The ancient Egyptians considered the river to be the source of all life. Its constant path to the north has fed the fertile valleys of northeastern Africa and, in doing so, shaped the course of human civilization.
However, the exact age of its venerable waters, which span 6,800 kilometers, has been the subject of debate. A group of scientists has suggested that the Nile, on its current route, is about 6 million years old. Others disagree, they argue that it could have been formed much earlier and be up to five times older.
Now a new study published in Nature Geoscience has found evidence that supports the latest theory: its origin dates back to 30 million years ago, driven by the movement of the earth’s mantle, the layer immediately below the earth’s crust.
“It is thought that the Nile River formed at the same time as the highlands of Ethiopia,” explains lead author Claudio Faccenna, a professor at the Jackson School of Geosciences at the University of Texas. “These Ethiopian lands are where one of the largest branches and tributaries of the main river, called the Blue Nile, begins.”
The Blue Nile brings most of the water from the Nile – and most of the sediments in it -, joining with another tributary, the White Nile, in Sudan, before reaching the Mediterranean Sea.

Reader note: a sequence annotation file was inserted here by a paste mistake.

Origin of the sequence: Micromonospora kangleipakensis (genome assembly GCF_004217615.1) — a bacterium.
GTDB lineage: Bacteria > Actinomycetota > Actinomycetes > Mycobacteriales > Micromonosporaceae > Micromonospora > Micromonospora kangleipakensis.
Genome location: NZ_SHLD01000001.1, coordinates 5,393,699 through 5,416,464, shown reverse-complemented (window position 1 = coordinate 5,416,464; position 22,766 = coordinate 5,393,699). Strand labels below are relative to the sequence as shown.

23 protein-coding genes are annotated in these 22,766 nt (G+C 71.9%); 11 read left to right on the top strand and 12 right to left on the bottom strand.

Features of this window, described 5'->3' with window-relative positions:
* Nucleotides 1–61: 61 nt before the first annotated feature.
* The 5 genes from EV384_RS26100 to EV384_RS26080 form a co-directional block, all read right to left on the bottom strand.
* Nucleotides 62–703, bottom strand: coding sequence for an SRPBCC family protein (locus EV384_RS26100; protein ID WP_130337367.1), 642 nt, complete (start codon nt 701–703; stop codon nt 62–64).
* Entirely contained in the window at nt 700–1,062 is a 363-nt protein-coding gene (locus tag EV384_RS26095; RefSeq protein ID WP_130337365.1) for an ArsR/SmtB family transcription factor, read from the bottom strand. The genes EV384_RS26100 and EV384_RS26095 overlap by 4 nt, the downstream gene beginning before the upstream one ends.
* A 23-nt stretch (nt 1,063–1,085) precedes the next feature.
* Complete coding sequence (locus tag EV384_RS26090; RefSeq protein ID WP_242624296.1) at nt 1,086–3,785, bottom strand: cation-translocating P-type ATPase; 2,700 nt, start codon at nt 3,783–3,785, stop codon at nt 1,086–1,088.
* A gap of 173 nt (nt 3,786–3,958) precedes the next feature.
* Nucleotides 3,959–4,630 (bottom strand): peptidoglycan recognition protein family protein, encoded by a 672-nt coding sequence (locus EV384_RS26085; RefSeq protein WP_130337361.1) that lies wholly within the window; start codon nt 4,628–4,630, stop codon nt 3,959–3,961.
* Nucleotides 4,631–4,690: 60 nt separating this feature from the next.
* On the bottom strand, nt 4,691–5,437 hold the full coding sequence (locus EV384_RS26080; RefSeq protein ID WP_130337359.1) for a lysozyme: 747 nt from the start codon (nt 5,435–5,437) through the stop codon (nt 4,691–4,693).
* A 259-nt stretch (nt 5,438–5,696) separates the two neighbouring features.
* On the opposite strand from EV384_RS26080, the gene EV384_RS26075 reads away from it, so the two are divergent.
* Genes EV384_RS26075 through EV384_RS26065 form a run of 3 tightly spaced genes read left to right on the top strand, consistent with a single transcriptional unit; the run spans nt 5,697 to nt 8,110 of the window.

Faccenna and his team have previously analyzed the sediments collected in the Nile Delta – land created as sediments settle where the river meets the sea – and compared their composition and age with ancient volcanic stones found in the Ethiopian highlands. Thus they discovered that the sediments and rocks coincided and dated between 20 and 30 million years, suggesting that the river was born at the same time as the high plateau.
Using that knowledge as a basis and taking into account other geological data, the researchers created a computational simulation that reproduced 40 million years of history of tectonic plates in that area. In this way the new technology allowed them to confirm the theory: a warm tuft of the mantle pushed the geography upwards, creating the highlands of Ethiopia in the south and activating, at the same time, a “conveyor belt” that also sinks the ground in the North.
“This creates a steep slope to the north, over which the Nile still flows,” says Faccenna.
It is still unclear if the Nile River ever changed its course – even slightly – and that is something this team of scientists hopes to find out in the future. They also want to implement the same method to analyze how the mantle may have changed the course of other rivers around the world.
Source: Live Science.
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